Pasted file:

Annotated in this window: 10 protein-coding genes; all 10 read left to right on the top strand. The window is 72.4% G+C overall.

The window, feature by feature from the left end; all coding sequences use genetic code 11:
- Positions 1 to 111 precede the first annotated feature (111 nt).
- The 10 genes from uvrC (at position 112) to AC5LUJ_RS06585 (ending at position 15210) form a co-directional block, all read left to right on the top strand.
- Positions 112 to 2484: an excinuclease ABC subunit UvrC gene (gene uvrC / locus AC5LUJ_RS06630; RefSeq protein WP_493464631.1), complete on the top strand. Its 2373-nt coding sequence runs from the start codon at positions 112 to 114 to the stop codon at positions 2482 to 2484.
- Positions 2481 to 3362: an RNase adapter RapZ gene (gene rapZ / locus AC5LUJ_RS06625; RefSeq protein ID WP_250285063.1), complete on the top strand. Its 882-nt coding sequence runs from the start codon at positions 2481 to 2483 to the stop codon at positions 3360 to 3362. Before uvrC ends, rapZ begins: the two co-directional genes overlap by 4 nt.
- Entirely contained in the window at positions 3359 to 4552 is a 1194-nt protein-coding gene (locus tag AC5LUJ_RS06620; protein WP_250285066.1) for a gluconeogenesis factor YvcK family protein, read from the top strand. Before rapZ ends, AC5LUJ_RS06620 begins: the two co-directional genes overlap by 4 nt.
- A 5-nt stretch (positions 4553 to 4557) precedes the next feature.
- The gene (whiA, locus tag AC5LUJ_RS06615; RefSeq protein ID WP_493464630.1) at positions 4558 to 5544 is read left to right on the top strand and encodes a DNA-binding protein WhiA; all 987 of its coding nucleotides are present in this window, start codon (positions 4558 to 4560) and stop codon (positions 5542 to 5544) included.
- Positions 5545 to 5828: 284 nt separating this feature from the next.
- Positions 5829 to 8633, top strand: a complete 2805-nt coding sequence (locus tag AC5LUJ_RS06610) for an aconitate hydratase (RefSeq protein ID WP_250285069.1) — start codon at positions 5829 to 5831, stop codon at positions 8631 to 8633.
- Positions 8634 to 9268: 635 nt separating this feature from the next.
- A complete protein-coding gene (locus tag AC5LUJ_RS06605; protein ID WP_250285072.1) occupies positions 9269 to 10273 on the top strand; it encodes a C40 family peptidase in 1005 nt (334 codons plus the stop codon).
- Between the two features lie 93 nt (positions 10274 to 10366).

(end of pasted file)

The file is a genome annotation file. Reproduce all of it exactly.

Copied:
Annotated in this window: 10 protein-coding genes; all 10 read left to right on the top strand. The window is 72.4% G+C overall.

The window, feature by feature from the left end; all coding sequences use genetic code 11:
- Positions 1 to 111 precede the first annotated feature (111 nt).
- The 10 genes from uvrC (at position 112) to AC5LUJ_RS06585 (ending at position 15210) form a co-directional block, all read left to right on the top strand.
- Positions 112 to 2484: an excinuclease ABC subunit UvrC gene (gene uvrC / locus AC5LUJ_RS06630; RefSeq protein WP_493464631.1), complete on the top strand. Its 2373-nt coding sequence runs from the start codon at positions 112 to 114 to the stop codon at positions 2482 to 2484.
- Positions 2481 to 3362: an RNase adapter RapZ gene (gene rapZ / locus AC5LUJ_RS06625; RefSeq protein ID WP_250285063.1), complete on the top strand. Its 882-nt coding sequence runs from the start codon at positions 2481 to 2483 to the stop codon at positions 3360 to 3362. Before uvrC ends, rapZ begins: the two co-directional genes overlap by 4 nt.
- Entirely contained in the window at positions 3359 to 4552 is a 1194-nt protein-coding gene (locus tag AC5LUJ_RS06620; protein WP_250285066.1) for a gluconeogenesis factor YvcK family protein, read from the top strand. Before rapZ ends, AC5LUJ_RS06620 begins: the two co-directional genes overlap by 4 nt.
- A 5-nt stretch (positions 4553 to 4557) precedes the next feature.
- The gene (whiA, locus tag AC5LUJ_RS06615; RefSeq protein ID WP_493464630.1) at positions 4558 to 5544 is read left to right on the top strand and encodes a DNA-binding protein WhiA; all 987 of its coding nucleotides are present in this window, start codon (positions 4558 to 4560) and stop codon (positions 5542 to 5544) included.
- Positions 5545 to 5828: 284 nt separating this feature from the next.
- Positions 5829 to 8633, top strand: a complete 2805-nt coding sequence (locus tag AC5LUJ_RS06610) for an aconitate hydratase (RefSeq protein ID WP_250285069.1) — start codon at positions 5829 to 5831, stop codon at positions 8631 to 8633.
- Positions 8634 to 9268: 635 nt separating this feature from the next.
- A complete protein-coding gene (locus tag AC5LUJ_RS06605; protein ID WP_250285072.1) occupies positions 9269 to 10273 on the top strand; it encodes a C40 family peptidase in 1005 nt (334 codons plus the stop codon).
- Between the two features lie 93 nt (positions 10274 to 10366).